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Military operations in urban environments require the use of unique technologies not always deployed in the traditional battlefield. Urban features tend to strain communications by blocking or reflecting signals, radio or GPS, “line-of-sight” avenues. Buildings and tunnels present numerous gaps in knowledge of what’s inside spaces or behind walls. Also, structures limit mobility, while thriving masses of people fill the radio spectrum and streets with traffic and activity, which further strains operational mobility and communications.
This summer, more than 150 scientists and engineers from five countries brought their projects to lower Manhattan for two weeks of trials in emerging technologies to support future military operations in urban settings.
The technologies tested included detecting unmanned aircraft systems, accurately mapping areas and structures, maintaining communications with and awareness of friendly activities, protecting friendly forces from explosives or vehicles, and detecting indications of potentially hostile activity.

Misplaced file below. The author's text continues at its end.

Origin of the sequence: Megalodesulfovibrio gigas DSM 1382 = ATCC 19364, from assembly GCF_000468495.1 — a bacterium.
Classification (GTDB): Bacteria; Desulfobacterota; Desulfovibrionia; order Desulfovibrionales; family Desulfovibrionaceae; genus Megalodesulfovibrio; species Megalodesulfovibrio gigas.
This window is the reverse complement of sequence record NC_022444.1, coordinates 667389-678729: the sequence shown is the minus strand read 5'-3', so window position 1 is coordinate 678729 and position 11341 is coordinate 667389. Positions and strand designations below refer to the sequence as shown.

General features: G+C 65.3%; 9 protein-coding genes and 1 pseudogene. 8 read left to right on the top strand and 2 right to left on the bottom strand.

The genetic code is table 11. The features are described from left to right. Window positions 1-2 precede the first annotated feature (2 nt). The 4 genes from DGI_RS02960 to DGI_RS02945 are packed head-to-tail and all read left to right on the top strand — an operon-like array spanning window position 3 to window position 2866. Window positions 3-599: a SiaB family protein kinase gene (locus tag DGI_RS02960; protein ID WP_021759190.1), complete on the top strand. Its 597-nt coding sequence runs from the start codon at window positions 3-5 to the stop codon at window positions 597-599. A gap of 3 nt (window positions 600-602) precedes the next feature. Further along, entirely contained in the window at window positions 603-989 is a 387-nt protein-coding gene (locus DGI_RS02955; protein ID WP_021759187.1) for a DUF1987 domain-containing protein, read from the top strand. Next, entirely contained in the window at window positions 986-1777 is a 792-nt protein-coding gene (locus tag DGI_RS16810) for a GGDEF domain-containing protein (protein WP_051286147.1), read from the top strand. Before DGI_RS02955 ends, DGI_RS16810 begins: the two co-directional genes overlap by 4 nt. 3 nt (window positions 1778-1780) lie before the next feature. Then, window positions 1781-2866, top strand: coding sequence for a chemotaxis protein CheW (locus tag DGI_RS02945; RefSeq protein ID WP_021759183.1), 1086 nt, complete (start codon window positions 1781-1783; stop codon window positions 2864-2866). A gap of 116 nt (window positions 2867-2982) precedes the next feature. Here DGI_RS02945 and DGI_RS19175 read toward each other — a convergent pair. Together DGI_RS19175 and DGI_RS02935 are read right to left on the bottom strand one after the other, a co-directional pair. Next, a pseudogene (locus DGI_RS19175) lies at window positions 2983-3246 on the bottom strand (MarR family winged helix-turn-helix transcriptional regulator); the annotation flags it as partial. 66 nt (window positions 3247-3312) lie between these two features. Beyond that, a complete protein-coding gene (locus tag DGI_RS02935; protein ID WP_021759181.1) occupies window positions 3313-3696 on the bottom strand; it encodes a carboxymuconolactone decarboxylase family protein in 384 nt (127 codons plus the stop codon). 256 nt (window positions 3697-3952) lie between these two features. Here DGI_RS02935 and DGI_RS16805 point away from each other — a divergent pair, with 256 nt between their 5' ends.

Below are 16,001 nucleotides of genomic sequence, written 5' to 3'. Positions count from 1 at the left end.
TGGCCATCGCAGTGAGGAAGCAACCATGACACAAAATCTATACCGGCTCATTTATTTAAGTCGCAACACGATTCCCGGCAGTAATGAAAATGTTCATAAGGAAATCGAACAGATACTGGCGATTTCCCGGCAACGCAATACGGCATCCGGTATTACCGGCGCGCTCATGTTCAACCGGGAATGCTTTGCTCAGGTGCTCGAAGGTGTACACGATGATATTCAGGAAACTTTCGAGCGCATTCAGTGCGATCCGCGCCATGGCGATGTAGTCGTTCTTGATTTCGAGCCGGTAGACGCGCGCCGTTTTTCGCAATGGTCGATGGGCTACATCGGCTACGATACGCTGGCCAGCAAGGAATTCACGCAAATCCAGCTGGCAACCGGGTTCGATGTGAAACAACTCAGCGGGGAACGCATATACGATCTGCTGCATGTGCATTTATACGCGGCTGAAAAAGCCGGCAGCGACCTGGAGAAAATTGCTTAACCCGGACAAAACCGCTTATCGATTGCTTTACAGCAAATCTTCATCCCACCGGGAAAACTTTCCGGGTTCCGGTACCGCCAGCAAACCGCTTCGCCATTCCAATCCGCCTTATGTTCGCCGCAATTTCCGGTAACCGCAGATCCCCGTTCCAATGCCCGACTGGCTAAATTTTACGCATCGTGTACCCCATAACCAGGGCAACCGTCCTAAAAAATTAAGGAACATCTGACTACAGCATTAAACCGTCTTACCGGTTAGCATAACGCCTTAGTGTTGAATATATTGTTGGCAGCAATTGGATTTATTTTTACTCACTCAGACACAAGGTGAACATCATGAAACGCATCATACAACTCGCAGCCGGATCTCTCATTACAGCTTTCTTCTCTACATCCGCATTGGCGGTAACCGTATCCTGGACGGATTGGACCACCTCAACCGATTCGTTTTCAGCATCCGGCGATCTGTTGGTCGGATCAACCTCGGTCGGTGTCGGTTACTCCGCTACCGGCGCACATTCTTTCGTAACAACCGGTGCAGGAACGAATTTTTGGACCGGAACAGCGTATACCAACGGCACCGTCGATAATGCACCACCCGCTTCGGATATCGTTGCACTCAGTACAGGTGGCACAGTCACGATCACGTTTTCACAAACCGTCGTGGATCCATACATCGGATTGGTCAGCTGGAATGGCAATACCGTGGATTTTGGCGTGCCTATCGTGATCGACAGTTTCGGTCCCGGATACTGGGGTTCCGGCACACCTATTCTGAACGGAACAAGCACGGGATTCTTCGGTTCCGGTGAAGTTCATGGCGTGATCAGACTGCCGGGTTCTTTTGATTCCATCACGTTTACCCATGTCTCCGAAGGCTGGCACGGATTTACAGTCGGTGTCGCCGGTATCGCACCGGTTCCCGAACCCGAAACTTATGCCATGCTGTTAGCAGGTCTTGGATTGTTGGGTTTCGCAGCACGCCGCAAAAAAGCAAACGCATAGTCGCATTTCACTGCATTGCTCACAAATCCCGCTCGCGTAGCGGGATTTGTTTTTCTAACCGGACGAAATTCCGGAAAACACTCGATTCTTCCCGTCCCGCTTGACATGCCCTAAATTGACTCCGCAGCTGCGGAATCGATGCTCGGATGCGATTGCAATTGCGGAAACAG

The purpose was to get greater insights into the nature of urban challenges and increase our understanding of the limitations of technologies that support operational concepts of operations
The experiment trials were conducted at an abandoned portion of a subway station, a federal office building, and in a cordoned-off portion of lower Manhattan. The locations provided the features most representative of the urban terrain: urban canyons created by skyscrapers, long, narrow — and sometimes dark — underground subway passageways, rooftops, and cavernous interior spaces.
The US Technical Cooperation Program’s (TTCP) Contested Urban Environment Strategic Challenge 2019 — CUE 19 — was planned for and hosted by the United States, along with its TTCP partners – Australia, Canada, New Zealand and the United Kingdom.
Also participated US organizations including the Combat Capabilities Development Command (CCDC) Army Research Laboratory, Armaments Center, Command, Control, Communications, Computers, Cyber, Intelligence, Surveillance and Reconnaissance Center and the Engineer Research and Development Center, according to armyrecognition.com.